Stage Two Assessment, Training & Approval
This marks the beginning of Stage Two which is a 4-month long process during which time you will be assessed and a decision will be made on whether you are suitable to become an adopter. Second time adopters will begin the process at this stage as part of the ‘Fast Track’ Assessment.
The training and assessment part of the adoption process has two functions: to confirm that you are the right kind of person to adopt; and to give you the skills you need to be an adoptive parent.
Once you have notified the agency that you wish to proceed to assessment, you’ll begin by agreeing with them a plan detailing the assessment process, meeting and training dates as well as any further information that you’ll require. The agency will also set out its duties in carrying out the assessment and preparing their report about you.
People make a lot of the time from application to placement, but we thought the time was well spent. It prepared us for what to expect and how to deal with different situations.
You will be invited to attend preparation groups with other prospective adopters, which will help you explore the benefits and challenges of adoption. You will also have the opportunity to meet experienced adopters and talk to them about the realities of family life. As well as key parenting skills, the preparation groups cover the special skills adoptive parents need to care for children who may have experienced neglect and abuse. The aim is to prepare you for the skills you will need in the future.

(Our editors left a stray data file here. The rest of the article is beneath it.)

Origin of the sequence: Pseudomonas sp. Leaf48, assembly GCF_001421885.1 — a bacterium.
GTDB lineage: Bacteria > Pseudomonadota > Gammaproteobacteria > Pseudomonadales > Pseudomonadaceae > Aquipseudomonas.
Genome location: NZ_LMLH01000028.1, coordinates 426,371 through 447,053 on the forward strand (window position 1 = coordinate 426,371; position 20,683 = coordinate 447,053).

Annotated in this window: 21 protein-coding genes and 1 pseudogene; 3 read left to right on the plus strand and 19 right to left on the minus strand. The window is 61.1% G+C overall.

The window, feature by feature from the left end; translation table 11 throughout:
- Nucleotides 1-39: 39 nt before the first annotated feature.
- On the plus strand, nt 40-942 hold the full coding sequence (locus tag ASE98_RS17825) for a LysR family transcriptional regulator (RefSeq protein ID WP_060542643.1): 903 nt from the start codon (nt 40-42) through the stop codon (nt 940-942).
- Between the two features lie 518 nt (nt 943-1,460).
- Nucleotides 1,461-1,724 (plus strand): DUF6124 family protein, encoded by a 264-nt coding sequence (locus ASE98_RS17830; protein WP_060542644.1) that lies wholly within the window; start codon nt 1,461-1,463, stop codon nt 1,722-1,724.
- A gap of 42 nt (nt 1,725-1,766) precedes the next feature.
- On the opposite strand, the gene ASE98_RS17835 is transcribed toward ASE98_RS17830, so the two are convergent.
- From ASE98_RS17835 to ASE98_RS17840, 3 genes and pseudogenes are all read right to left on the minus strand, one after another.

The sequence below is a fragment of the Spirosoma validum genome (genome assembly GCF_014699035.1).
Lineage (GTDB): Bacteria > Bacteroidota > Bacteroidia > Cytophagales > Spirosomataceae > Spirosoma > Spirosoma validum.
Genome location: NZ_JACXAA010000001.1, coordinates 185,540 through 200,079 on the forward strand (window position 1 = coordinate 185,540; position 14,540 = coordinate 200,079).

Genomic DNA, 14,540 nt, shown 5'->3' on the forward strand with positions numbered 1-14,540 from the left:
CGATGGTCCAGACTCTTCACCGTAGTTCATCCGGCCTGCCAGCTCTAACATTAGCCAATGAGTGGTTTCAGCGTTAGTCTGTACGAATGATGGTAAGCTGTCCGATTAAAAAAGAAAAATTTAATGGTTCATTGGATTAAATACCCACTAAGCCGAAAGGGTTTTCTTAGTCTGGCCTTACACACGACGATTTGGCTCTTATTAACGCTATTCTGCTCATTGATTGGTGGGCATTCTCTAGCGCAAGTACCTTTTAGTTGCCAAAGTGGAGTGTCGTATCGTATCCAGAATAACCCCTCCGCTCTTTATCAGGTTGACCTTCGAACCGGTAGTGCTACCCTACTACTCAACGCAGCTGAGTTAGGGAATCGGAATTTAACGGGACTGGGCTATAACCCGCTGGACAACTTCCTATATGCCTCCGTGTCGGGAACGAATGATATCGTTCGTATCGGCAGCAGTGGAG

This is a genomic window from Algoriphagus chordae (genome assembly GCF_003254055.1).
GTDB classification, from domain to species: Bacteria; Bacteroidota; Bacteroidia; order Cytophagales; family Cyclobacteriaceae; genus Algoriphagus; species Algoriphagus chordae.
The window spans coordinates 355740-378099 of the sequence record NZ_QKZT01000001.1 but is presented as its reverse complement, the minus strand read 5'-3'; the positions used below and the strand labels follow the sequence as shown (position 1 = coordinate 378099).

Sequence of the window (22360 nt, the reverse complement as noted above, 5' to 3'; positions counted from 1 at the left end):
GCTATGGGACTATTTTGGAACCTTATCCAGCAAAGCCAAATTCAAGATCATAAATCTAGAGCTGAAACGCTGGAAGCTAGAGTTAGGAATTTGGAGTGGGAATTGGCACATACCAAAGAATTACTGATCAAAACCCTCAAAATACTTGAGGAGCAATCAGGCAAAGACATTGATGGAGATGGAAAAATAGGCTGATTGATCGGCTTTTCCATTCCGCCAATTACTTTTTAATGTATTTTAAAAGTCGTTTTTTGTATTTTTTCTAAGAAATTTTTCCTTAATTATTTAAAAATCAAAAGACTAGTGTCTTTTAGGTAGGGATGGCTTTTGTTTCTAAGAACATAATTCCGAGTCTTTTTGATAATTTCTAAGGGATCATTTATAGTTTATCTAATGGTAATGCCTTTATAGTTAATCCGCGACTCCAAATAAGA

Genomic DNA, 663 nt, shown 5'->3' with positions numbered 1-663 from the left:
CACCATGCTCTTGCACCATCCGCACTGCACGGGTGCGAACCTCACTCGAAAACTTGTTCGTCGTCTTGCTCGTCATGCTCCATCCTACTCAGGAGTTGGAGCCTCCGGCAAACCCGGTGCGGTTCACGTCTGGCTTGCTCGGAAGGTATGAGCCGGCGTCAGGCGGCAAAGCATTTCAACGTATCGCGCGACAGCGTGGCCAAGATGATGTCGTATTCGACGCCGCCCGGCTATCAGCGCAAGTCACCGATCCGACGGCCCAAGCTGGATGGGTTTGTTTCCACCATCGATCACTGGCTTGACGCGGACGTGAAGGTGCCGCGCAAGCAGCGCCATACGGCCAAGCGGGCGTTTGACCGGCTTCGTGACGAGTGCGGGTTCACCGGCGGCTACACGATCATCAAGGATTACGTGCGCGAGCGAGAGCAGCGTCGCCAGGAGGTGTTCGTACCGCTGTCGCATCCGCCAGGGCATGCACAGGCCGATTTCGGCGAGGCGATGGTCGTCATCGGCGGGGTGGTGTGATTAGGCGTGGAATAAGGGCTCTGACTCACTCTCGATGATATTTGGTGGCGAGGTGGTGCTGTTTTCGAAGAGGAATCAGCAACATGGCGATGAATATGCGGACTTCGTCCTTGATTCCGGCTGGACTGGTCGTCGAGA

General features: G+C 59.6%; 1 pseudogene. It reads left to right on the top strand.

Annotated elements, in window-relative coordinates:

The “Home Study”
The main part of the assessment is a series of visits made by a social worker from your adoption agency to your home. During this time the social worker gets to know you and your family and spends time helping you think about what strengths you could bring to adoptive parenting.
This process involves conversations with you, and your partner if you are a couple. Your social worker will also meet any children you have and other people who live with you, as well as some of your wider friends and family who are your personal referees. The assessment process is designed to help the agency get a rounded picture of you and your family.
Before I went through the adoption process my main fear was being judged and subject to intense scrutiny by a stranger who would doubt my ability to parent. However, the reality was an interesting, almost therapeutic experience with my social worker who wasn’t in the slightest bit judgmental about me, my small house, or about my attitudes, beliefs and hopes.
During this time the social worker will have conversations with you about your childhood and your experiences of growing up. They will ask you about how you have dealt with past experiences, how you feel about your family and what sort of parent you want to be. Your capacity to reflect on your own past experiences may well be important in the future as you help your child reflect on things that have happened in their early years.
The agency may well want to contact previous partners, especially if there have been children involved in the relationship, and any adult children you or your partner might have. While this might seem intimidating remember that, like the whole adoption process, this is done with the best interests of the children in mind. Former partners do not have any veto over your right to adopt, but your social worker may want to discuss with you why your relationship ended and what you learnt from it.
Remember, the whole process is focused on finding the right homes for the children in care, so understanding the kinds of children you could support is very important. The agency is trying to establish that you and your partner have the resilience and emotional maturity to be a good parent, and that you have a good support network around you in friends and family.